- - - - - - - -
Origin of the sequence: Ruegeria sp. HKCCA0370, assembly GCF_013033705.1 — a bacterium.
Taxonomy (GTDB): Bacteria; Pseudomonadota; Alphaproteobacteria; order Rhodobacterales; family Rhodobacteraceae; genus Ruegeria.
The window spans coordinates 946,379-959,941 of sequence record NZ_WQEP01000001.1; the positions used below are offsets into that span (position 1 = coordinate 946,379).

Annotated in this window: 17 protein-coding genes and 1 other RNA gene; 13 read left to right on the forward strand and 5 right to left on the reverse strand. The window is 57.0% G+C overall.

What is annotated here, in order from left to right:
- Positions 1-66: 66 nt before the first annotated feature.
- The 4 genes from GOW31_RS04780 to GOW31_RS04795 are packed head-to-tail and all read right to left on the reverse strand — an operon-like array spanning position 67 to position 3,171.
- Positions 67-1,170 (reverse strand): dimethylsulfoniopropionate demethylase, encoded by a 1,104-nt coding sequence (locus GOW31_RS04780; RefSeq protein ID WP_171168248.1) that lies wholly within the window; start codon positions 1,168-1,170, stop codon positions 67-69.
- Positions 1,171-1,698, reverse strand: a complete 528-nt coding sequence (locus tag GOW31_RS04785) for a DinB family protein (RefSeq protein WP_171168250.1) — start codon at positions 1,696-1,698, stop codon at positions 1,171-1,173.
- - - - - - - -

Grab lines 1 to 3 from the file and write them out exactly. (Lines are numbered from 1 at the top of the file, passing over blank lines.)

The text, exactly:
Origin of the sequence: Ruegeria sp. HKCCA0370, assembly GCF_013033705.1 — a bacterium.
Taxonomy (GTDB): Bacteria; Pseudomonadota; Alphaproteobacteria; order Rhodobacterales; family Rhodobacteraceae; genus Ruegeria.
The window spans coordinates 946,379-959,941 of sequence record NZ_WQEP01000001.1; the positions used below are offsets into that span (position 1 = coordinate 946,379).